But he envisions other, more personal triumphs.
He talked about standing in front of a bank of television cameras
once more, reading a list of everyone who has accused him of drug
use -- and then showing them all his middle finger.
As a first step in fighting the tests in 2000 that showed the
steroid nandrolone, the DeMents want to get the results and determine
if they can be analyzed further.
``If I wanted to do it and I had all this access to undetectable
drugs, I would take them,'' Hunter said. ``I'm not going to take
the one drug you can't get rid of.''
His quest for credibility goes beyond personal rehabilitation
or retribution. It is paramount to any case prosecutors and anti-doping
agents hope to make from his testimony. And make no mistake: His
credibility is in question, and not just by Jones' team. His sport's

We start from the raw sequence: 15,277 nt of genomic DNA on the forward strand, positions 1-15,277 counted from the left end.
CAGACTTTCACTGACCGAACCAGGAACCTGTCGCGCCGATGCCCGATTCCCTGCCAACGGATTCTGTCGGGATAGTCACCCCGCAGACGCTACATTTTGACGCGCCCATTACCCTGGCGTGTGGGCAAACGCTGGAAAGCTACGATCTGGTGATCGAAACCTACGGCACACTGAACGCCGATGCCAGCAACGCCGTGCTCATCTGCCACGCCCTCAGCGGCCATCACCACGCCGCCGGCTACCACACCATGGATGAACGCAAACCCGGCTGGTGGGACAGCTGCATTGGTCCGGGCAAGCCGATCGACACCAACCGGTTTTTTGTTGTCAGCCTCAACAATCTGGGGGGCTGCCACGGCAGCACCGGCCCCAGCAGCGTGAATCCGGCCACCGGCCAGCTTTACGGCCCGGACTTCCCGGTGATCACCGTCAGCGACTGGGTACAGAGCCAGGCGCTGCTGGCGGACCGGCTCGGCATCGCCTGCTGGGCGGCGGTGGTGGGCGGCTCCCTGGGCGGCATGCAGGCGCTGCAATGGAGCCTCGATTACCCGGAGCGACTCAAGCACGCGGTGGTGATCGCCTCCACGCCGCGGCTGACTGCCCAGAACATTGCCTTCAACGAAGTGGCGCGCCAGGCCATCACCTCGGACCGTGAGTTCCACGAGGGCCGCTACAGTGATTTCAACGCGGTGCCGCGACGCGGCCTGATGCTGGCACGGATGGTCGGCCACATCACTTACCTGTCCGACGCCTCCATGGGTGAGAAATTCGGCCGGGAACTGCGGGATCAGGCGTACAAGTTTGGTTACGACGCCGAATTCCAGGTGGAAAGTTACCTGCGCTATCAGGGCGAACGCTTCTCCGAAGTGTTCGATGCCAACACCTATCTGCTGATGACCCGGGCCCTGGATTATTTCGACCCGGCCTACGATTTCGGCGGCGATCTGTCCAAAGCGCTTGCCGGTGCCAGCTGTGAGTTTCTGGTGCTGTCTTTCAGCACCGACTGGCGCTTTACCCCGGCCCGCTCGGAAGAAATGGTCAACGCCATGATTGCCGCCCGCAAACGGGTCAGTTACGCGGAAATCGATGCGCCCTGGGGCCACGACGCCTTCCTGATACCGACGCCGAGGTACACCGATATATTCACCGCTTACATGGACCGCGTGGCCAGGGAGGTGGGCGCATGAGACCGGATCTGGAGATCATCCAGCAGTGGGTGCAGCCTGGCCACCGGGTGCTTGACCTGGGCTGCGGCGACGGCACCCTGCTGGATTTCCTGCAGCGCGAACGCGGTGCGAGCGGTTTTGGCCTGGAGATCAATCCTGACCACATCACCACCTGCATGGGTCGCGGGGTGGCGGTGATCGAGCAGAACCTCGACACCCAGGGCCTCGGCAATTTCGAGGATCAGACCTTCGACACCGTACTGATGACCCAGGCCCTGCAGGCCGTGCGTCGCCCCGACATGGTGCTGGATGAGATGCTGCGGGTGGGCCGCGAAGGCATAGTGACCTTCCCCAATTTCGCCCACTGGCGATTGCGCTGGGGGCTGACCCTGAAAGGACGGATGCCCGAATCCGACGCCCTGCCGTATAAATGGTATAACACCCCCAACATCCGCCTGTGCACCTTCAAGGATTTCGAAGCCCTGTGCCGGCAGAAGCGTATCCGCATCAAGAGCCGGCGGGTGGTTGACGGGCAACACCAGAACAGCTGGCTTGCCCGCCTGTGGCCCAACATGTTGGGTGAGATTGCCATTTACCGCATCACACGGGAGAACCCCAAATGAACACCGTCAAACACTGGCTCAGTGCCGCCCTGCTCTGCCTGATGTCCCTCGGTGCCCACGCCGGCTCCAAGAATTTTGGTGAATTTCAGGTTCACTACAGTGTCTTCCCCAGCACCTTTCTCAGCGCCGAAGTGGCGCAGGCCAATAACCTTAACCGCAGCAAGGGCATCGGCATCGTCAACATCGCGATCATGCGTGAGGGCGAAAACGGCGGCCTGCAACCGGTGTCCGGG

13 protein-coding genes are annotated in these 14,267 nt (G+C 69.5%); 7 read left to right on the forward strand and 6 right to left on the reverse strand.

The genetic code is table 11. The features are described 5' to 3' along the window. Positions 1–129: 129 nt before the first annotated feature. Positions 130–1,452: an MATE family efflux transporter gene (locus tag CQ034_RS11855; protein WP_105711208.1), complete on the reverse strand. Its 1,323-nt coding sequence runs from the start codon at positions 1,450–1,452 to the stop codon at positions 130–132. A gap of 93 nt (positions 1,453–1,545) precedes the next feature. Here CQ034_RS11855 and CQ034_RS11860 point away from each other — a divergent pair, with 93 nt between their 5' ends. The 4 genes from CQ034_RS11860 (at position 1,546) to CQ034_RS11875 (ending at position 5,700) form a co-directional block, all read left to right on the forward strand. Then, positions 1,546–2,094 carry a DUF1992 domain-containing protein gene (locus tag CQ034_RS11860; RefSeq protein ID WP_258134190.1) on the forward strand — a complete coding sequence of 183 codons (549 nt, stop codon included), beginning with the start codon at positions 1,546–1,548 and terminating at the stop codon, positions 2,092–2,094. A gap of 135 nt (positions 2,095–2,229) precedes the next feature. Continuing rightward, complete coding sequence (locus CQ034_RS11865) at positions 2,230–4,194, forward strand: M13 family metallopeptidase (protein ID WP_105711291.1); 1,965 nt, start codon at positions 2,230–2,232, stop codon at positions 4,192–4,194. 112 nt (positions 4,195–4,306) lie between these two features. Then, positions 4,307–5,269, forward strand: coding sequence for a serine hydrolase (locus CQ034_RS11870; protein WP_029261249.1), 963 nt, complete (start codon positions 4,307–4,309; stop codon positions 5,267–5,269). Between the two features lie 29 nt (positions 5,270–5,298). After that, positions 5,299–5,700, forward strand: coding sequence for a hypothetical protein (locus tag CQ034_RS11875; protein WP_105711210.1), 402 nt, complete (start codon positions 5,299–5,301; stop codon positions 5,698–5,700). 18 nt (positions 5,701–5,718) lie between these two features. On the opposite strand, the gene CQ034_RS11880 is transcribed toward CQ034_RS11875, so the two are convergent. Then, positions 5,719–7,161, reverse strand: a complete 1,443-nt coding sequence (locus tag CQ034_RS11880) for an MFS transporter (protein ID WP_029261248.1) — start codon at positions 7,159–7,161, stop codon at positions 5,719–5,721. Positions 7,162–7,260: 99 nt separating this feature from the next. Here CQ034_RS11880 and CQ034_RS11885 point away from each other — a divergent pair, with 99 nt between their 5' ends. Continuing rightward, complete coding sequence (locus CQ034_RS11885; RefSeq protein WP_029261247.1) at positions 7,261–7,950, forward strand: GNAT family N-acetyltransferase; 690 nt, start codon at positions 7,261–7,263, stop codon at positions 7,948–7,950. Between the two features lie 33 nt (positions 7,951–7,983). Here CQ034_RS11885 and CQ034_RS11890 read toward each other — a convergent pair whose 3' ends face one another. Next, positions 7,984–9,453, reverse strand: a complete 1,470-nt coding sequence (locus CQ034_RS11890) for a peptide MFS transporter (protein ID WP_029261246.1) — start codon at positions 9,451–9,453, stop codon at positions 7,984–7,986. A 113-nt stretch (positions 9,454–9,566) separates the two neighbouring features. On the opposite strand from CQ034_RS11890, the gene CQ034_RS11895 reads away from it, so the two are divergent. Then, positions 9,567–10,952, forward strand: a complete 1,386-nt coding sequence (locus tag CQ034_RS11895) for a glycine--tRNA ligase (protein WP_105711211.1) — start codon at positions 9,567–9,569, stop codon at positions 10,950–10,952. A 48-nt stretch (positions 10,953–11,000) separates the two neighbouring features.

final glimpse of him was as he walked away in the haze of a drug
scandal. That's the image that sticks.
``How does any of that affect my eyes, my memory?'' Hunter said.
``What does one have to do with another? If I took the drugs,
that would make me credible? Then I would know what I was talking
Of the four positive tests for nandrolone, Hunter has long said
they were inadvertently caused by a contaminated iron supplement
he bought in Rome.
Dr. Gary Wadler, a leading authority on doping, said nutritional-supplement
contamination is a common defense by athletes. Although he agreed
that contamination is possible, he said it seemed improbable that
Hunter's failed drug tests -- with urine tests showing 1,000 times
the legal limit of nandrolone -- were mistakes.
``You would have to take handfuls and handfuls and handfuls
of these things,'' Wadler said. ``In a practical sense, it would
be a stretch to conclude that was from inadvertent consumption
of supplements that were contaminated.''
Jones' team hasn't been so diplomatic, branding Hunter a drug-taking
liar with an ax to grind. Reminded of that, Hunter leaned forward
and animatedly described a scenario where he would take a polygraph
test on live television.
Asked if he was bitter about his divorce, he sat back and smirked.
``I'm just crushed,'' he said.
The impact at home
Earlier this month, engulfed by negative publicity from Hunter's